CANCUN — What can travel advisors learn from luxury brands such as Hermes, Sotheby’s and Sandro?
Apparently, a lot.
Nearly 400 Embark Beyond-affiliated travel advisors, hoteliers and representatives of destinations joined luxury retailers at the Nizuc Resort & Spa to discuss the latest trends for the ultrawealthy and to share best practices for building long-term, impactful relationships.
“Luxury is how you make somebody feel,” said Jack Ezon, one of the founders of Embark Beyond, the host of the event. “These brands talk to customers in a way that is authentic.”
And in the age of AI, those advisors who speak the language of luxury will get ahead.
One way to speak authentically, for example, is to know the clients. Robert Chavez, Hermes’ CEO of the Americas, spoke about empowering each store to make decisions for its unique set of clients — the client in Beverly Hills wants something different than the one in New York. Store buyers come to Paris to look over the line and buy items with a specific customer in mind.
Chavez also went in depth into the relationship between the sales staff and top clients. He advises those doing the selling to get as much information as possible about customers’ birthdays and anniversaries, likes and dislikes.
“Be curious about your clients, but also be mindful about how much personal information they are willing to share with you,” Chavez said.
He then shared a story about a couple who were coming into one of the Hermes stores to look at products. They were escorted to a private room, expecting to see the latest collection. Instead, they were greeted with a cake to celebrate their 20th wedding anniversary.
Carolyn Travis, director of strategic marketing at Florida’s posh Bal Harbour Shops, said that the “lust” for luxury is real and getting stronger. Truly unique, high-end luxury is driven by scarcity. However, many companies create entry-level versions to attract a new, younger audience.
But there’s a fine line between staying current on the latest trends and diverting from your identity and past successes, she cautioned.
At Rimowa, a 125-year-old brand known for durable and stylish luggage, a lot of thought goes into balancing the company’s traditional image while also reaching new customers.
Some of that messaging can be around elevating the ordinary into the extraordinary, said Dezaray Romanelli, the company’s managing director for the Americas.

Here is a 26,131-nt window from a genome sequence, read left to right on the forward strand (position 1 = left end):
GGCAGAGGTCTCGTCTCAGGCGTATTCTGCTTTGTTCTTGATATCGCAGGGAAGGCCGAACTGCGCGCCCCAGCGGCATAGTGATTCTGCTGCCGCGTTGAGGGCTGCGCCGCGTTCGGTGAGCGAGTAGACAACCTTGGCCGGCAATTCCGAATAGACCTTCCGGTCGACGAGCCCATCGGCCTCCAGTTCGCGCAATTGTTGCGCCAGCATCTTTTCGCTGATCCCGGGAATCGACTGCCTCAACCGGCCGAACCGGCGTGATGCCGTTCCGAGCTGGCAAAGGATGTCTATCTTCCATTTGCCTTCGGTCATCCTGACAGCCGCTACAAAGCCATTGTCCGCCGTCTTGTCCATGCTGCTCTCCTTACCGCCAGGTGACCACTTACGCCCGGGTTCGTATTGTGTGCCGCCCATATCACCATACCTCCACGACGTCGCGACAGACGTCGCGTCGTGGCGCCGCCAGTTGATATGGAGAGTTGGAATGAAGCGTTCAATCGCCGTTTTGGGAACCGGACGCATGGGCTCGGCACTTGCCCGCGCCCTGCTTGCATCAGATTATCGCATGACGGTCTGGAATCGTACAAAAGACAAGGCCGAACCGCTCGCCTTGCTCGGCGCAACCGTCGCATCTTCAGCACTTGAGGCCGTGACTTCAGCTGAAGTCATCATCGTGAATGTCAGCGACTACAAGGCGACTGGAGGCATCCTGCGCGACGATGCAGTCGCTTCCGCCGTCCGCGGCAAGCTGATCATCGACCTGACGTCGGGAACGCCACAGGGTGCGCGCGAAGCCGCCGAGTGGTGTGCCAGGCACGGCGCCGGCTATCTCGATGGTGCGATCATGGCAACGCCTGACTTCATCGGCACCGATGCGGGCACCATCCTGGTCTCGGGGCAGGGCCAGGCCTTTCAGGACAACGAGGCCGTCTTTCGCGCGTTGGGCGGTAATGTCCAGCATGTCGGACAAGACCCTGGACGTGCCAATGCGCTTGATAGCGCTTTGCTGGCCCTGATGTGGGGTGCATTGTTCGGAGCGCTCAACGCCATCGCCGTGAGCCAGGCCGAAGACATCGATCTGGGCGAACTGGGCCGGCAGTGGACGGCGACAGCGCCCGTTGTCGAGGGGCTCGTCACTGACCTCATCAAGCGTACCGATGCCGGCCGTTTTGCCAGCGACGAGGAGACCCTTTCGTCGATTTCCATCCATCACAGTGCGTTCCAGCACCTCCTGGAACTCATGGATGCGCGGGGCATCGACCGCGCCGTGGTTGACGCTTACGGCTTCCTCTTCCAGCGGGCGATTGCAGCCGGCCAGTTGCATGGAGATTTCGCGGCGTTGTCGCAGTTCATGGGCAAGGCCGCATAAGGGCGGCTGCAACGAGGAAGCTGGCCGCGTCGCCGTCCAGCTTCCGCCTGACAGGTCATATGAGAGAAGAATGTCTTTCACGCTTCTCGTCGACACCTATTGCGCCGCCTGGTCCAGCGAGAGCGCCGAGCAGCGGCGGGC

One of Rimowa’s most successful campaigns elevated the boring, routine experience of getting a passport photo (often at a pharmacy with dull lighting) by creating a studio in one of its New York stores.
Guests sat in comfort during the experience and walked away with a photo taken with flattering lighting. It was luxurious, with a great story behind it.
And that was the central message to the advisors gathered in the Mexican sun: Our brands not only sell products but tell a good story. And that can apply to selling vacations, as well.
The entire week could be looked at as a storybook painted by the Embark team.
Guests were emailed a “mood board” weeks in advance, suggesting the appropriate themed attire for each day and night. There was a masquerade party on Halloween with tarot card readings.
The next night featured a white party on the beach followed by a pajama after-party, with pajamas given away by luxury retailer Frette.
Hermes, Bulgari and Ginori 1735 gave out welcome gifts, and Vilebrequin hosted a pool party.
(Friends and spouses following along on social media must have questioned how much of a “work” trip this was.)
At the center of the story was Embark Beyond, in the role of the best-connected and coolest group of advisors in the industry. The company’s theme song was sung — the words were printed in the back of participants’ notebooks — a cue to begin overwater fireworks.
Travel advisors, of course, don’t have to go to extreme lengths to sell a trip. But panelist after panelist stressed two points: Really get to know your clients and build a storyline about what a specific trip can offer.
“It can be to reconnect with family. Clients may be burnt out from work or want to explore somewhere differently,” said Anna Nash, chief commercial officer for Aman Resorts. “They arrive somewhere feeling that something needs to be fulfilled.”
That suggests that advisors must understand who clients are and demonstrate that they are not just another number that helps the bottom line. An often easy way to do so is with a little surprise and delight. Not the same bottle of wine or chocolates that everybody else sends but a customized gift that reflects that you really know your client.
There is a retail industry phrase for all this: Clienteling. It stems from making ultrawealthy customers feel special in order to encourage repeat business. But it doesn’t need to be limited to top-tier clients. Advisors who get to know their best travelers are able to match trips and products with their style. And it helps the advisor build a story around that vacation.
“There are trips that I create for clients that are $300,000. They are living at a level of luxury that very few people can afford,” said Joao Donadel, one of Embark’s advisors. “If you don’t have that in your daily life, it can be hard to understand what they are feeling, what details are important for them.”
Donadel specializes in trips for members of the LGBTQ+ community and said that luxury retailers can teach advisors how to be relevant and stay relevant.
“When you see Rimowa or Hermes, they know what they’re doing. It’s quality,” he said. “People admire what they create.”
And in the end, that admiration from clients is the goal for retailers and advisors alike.
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